September 17, 2008

OEM Fluid Subassemblies

Manifolds provide a platform for integrating solenoid valves, pressure switches, check valves, regulators, gauges and other components into one complete fluid system. An integrated assembly gives OEM designers and end users several advantages.


Mounting components in a single assembly minimizes potential leak points by eliminating tubing and fittings. Reducing leaks makes the machine more reliable and reduces downtime as well as the cost of trouble-shooting and repairing individual components and connections.

Ease of Assembly

A fluid control system can comprise several dozen valves and components. Each of these has to be mounted and connected. In contrast a manifold subassembly with components already mounted, is ready to be plugged into a machine with just a few connections. This significantly reduces assembly time and labor costs while also reducing the possibility of connection errors.

Smaller Footprint

A manifold allows designers to increase the density of components and also eliminates tubing and mounting brackets that consume space. The resulting smaller footprint gives machine builders greater design flexibility and is particularly desirable for applications like portable medical equipment where compact size is a competitive advantage.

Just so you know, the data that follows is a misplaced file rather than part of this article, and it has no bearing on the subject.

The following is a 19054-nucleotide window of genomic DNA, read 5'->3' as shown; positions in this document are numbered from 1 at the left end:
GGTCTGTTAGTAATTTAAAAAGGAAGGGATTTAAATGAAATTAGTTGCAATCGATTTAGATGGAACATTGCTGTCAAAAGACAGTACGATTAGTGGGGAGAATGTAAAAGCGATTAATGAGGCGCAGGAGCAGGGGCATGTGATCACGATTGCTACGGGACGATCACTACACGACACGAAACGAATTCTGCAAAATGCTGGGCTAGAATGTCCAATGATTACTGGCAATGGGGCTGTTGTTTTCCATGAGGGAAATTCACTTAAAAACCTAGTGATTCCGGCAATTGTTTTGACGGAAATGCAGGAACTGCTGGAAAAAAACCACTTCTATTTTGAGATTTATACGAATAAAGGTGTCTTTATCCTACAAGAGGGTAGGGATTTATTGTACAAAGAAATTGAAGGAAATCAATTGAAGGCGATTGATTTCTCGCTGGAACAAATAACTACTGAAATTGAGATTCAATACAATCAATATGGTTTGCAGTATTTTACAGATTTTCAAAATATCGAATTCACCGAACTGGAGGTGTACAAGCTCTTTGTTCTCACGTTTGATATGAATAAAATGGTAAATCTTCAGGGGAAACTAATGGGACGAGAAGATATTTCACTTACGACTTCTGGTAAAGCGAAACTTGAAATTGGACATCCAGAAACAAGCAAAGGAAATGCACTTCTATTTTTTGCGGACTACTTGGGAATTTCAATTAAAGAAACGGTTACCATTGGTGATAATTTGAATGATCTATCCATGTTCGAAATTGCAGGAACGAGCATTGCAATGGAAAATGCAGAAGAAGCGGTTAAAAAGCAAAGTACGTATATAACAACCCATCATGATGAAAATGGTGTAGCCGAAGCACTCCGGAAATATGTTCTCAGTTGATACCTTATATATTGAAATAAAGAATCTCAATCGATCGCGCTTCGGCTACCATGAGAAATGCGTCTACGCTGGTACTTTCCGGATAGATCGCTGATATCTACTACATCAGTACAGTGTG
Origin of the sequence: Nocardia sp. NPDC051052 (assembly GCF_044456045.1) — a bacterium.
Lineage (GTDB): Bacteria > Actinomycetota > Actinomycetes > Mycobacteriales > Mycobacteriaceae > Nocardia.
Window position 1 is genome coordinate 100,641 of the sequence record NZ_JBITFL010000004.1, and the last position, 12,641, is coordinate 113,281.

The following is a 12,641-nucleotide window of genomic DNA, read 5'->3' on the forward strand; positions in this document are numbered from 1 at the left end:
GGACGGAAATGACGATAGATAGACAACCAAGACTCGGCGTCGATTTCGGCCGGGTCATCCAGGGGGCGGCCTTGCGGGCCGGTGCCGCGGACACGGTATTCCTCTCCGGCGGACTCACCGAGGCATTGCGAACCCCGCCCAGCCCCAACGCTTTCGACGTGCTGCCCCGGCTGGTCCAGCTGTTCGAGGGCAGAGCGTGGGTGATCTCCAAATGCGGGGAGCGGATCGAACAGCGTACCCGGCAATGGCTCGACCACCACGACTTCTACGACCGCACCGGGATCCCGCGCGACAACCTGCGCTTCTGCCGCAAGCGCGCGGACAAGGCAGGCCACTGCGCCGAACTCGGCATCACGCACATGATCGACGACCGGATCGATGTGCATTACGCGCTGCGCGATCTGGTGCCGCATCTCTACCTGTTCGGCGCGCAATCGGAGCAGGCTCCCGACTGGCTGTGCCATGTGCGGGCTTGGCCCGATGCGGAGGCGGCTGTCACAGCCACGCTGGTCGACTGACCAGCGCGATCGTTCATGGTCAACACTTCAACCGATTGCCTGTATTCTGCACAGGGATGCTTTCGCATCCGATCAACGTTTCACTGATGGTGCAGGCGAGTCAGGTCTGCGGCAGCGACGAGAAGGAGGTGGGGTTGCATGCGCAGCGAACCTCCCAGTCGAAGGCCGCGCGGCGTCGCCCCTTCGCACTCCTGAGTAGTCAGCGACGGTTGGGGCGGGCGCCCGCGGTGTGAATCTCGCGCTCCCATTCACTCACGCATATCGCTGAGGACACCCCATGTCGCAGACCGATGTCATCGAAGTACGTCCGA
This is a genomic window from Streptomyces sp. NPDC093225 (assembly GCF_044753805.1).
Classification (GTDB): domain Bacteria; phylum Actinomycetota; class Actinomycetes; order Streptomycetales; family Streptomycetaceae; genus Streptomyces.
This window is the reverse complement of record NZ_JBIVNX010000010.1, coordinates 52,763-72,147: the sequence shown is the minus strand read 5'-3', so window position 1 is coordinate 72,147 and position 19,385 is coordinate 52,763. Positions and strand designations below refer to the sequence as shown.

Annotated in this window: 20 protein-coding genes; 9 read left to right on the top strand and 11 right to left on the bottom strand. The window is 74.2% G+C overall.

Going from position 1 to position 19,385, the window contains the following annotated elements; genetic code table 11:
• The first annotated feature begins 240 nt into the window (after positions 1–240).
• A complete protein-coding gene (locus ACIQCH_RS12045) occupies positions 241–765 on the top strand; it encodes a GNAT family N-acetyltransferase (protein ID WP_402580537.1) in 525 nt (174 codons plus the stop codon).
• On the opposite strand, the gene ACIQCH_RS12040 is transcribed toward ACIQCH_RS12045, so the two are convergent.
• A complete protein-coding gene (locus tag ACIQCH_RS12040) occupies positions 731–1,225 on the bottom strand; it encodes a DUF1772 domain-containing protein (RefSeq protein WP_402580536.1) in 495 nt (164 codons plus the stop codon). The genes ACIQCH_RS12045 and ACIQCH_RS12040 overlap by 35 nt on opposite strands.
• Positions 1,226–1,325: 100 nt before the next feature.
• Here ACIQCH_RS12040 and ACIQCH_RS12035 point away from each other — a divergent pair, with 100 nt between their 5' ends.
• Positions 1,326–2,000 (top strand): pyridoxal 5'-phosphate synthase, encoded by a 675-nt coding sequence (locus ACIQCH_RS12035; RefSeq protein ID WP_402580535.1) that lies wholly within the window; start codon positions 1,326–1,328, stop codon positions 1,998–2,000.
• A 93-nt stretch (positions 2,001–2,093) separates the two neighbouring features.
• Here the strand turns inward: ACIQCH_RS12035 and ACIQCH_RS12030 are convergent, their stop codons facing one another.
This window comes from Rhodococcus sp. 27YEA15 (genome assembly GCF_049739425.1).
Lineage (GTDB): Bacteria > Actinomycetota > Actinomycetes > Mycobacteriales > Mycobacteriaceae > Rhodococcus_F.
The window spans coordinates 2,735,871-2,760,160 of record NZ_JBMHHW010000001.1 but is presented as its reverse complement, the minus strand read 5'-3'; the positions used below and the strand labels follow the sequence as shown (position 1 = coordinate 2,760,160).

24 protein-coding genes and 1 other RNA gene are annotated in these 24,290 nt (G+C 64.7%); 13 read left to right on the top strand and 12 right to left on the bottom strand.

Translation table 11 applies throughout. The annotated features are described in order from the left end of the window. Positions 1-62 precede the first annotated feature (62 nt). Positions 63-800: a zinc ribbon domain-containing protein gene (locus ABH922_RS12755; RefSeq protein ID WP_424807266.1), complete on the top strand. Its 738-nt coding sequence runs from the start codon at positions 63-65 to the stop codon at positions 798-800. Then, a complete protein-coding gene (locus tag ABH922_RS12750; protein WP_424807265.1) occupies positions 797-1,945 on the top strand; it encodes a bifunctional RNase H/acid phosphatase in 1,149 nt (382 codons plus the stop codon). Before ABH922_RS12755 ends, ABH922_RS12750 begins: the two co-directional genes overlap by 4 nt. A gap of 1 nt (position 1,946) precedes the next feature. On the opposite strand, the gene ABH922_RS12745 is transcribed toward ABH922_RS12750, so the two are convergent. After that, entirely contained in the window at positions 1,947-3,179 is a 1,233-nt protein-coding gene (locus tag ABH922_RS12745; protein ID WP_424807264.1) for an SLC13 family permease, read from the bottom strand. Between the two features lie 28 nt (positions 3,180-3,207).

Cost Effectiveness

Manifold assemblies help OEMs reduce acquisition costs and end users reduce operating costs. For OEMs, buying a manifold and components from a single source reduces time spent on finding, specifying and qualifying multiple products from multiple vendors. They save even more time and money working with a supplier who can assemble and test the system.

Many analytical applications, in life sciences for example, routinely require the use of very expensive reagents and even modest reductions can result in big savings. A well-designed manifold assembly can deliver these savings by eliminating fittings and tubing, which reduces the overall wet volume of the fluidic system.